Tag: scientific literature

  • Whose fault is a retraction?

    Whose fault is a retraction?

    A journal called Advances in Materials Science and Engineering retracted a paper it published and issued the following notice, excerpted from Retraction Watch, December 22, 2022: Advances in Materials Science and Engineering has retracted the article titled “Monitoring of Sports Health Indicators Based on Wearable Nanobiosensors” [1]. Since publication, readers have raised concerns that the […]

  • The paradoxical virtues of primacy in science

    Primacy is a false virtue imposed by the structures of modern science – yet it is also necessary to right some wrongs.

  • The forgotten first lives of India’s fauna

    Prof. Biju said the Rohanixalus is the 20th recognised genus of the family Rhacophoridae that comprises 422 known Old World tree frog species found in Asia and Africa. He said there are eight frog species in this genus Rohanixalus, which are known to inhabit forested as well as human-dominated landscapes right from the northeast, the […]

  • The passive is political

    If Saruman is the stupid shit people say, I have often found Grima Wormtongue is the use of the passive voice. To the uninitiated: Wormtongue was a slimy fellow on Saruman’s side in The Lord of the Rings: The Two Towers. He was much, much less powerful compared to Saruman, but fed the wizard’s ego, lubricated […]

  • The costs of correction

    I was slightly disappointed to read a report in the New York Times this morning. Entitled ‘Two Huge COVID-19 Studies Are Retracted After Scientists Sound Alarms’, it discussed the implications of two large studies of COVID-19 recently being retracted by two leading medical journals they were published in, the New England Journal of Medicine and […]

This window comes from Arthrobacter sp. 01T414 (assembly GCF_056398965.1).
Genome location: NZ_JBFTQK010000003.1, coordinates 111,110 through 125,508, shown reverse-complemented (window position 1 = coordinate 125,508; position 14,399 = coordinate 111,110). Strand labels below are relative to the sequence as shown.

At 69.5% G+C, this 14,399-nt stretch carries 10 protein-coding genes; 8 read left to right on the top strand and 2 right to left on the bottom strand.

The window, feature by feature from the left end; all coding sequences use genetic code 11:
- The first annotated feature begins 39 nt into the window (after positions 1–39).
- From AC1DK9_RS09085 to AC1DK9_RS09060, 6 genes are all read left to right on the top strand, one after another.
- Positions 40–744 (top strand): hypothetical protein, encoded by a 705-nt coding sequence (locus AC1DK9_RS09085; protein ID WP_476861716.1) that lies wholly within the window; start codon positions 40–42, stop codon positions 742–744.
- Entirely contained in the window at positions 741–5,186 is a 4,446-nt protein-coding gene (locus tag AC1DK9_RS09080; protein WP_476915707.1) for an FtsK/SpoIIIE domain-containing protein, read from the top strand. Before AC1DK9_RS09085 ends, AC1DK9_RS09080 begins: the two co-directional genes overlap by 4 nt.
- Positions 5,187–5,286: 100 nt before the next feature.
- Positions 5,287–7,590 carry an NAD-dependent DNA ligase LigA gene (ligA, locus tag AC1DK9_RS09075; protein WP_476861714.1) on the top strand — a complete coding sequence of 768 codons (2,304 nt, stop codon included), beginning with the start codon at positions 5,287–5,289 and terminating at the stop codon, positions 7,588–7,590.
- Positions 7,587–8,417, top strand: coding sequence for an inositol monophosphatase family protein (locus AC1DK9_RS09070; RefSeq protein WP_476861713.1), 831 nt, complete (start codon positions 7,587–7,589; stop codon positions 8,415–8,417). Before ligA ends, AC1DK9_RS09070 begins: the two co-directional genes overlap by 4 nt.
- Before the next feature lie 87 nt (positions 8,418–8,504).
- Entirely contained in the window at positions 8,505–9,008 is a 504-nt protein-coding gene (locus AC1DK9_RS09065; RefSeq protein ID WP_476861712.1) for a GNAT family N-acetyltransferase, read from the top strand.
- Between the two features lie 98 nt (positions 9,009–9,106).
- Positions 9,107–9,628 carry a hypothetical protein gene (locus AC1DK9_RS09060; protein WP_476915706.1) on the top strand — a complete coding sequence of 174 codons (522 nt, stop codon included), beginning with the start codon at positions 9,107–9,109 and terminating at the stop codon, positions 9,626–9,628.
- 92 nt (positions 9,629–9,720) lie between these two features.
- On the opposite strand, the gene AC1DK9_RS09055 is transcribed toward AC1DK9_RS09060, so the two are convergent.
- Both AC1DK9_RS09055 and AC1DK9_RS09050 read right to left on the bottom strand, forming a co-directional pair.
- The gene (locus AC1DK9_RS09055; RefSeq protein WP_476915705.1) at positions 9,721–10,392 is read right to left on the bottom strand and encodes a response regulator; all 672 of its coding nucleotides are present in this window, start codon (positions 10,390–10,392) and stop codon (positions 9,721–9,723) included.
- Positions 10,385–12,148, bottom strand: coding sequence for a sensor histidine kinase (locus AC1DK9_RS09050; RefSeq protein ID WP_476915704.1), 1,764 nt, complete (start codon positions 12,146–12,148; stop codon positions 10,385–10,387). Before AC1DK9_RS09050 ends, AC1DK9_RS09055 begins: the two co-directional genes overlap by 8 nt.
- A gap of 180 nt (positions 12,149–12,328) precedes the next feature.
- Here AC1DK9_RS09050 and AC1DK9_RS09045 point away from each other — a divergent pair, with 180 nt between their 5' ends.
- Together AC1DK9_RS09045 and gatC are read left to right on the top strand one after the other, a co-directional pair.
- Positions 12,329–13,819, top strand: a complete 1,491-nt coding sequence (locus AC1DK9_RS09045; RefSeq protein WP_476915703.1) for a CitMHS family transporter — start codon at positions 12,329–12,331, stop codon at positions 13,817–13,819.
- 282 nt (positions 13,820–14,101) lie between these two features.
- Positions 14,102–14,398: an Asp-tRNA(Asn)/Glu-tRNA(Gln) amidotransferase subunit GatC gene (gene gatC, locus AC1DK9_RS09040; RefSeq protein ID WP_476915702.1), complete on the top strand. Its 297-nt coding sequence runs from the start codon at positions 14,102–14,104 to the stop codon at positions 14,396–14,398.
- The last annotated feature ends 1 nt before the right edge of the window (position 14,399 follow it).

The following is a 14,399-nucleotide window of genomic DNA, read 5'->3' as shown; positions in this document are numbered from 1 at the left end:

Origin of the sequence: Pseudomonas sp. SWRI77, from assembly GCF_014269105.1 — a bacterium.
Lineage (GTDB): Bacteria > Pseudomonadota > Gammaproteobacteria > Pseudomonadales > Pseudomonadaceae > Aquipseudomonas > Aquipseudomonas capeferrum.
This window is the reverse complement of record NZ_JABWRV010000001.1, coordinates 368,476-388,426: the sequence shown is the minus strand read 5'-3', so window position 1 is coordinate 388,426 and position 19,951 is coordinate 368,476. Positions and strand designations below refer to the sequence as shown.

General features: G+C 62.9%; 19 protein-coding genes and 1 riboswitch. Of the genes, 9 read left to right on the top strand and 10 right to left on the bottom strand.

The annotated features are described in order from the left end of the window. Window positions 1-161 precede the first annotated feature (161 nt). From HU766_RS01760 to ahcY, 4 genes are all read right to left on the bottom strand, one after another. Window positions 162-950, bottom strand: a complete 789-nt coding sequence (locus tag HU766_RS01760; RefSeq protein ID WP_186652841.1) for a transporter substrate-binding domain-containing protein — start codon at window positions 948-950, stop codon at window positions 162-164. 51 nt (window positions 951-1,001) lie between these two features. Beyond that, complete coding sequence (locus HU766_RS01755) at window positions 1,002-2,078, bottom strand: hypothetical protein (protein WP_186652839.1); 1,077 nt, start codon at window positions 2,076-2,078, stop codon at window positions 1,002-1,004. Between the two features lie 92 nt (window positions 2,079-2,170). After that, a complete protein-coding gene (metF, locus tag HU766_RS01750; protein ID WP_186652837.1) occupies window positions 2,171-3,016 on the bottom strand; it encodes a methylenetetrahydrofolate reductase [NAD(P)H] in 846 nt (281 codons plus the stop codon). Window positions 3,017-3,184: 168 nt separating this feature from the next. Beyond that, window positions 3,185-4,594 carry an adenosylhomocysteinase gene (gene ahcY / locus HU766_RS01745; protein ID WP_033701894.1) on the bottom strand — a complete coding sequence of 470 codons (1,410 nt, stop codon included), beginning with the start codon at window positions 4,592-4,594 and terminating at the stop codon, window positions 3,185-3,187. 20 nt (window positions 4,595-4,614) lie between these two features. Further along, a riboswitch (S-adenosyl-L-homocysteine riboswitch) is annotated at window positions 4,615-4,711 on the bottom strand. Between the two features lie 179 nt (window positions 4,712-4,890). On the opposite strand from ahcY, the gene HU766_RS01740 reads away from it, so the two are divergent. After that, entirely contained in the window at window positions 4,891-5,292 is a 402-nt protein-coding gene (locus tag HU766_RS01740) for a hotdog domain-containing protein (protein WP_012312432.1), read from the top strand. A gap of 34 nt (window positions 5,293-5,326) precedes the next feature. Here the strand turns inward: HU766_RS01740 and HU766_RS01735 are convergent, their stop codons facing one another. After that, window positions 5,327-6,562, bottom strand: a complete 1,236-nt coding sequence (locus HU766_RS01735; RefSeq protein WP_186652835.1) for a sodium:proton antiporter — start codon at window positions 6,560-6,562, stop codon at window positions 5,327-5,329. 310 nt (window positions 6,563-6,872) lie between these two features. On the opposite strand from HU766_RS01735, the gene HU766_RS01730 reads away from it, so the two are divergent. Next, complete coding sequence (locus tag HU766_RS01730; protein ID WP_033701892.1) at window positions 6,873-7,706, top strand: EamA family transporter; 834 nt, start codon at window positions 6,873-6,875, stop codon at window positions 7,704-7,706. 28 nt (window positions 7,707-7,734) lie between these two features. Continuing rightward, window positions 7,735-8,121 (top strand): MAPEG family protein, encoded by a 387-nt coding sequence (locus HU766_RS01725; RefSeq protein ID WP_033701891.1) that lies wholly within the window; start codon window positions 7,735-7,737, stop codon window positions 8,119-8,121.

• Poor journalism is making it harder for preprints

    There have been quite a few statements by various scientists on Twitter who, in pointing to some preprint paper’s untenable claims, point to the manuscript’s identity as a preprint paper as well. This is not fair, as I’ve argued many times before. A big part of the problem here is bad journalism. Bad preprint papers are a […]

  • The chrysalis that isn’t there

    I wrote the following post while listening to this track. Perhaps you will enjoy reading it to the same sounds. Otherwise, please consider it a whimsical recommendation. 🙂 I should really start keeping a log of different stories in the news all of which point to the little-acknowledged but only-evident fact that science – like […]

  • GM: confronting contradictions

    GM: confronting contradictions

    Neither the persuasion to nitpick scientific studies nor our persistent hypocrisy is going to end the GM crops debate.

  • Podile, plagiarism, politics

    If Appa Rao is the first politically appointed VC at the University of Hyderabad, how can anything he does not be examined through a political lens?

  • Two of Alan Turing’s WW-II papers are now in the public domain

    The Wire May 21, 2015 A scientific paper written by Alan Turing, the brilliant computer scientist who cracked the Enigma code during the Second World War and bolstered Britain’s war efforts, was recently declassified by the British government and uploaded to the arXiv pre-print server. The paper’s entitled ‘The Applications of Probability to Cryptography’. It has Turing […]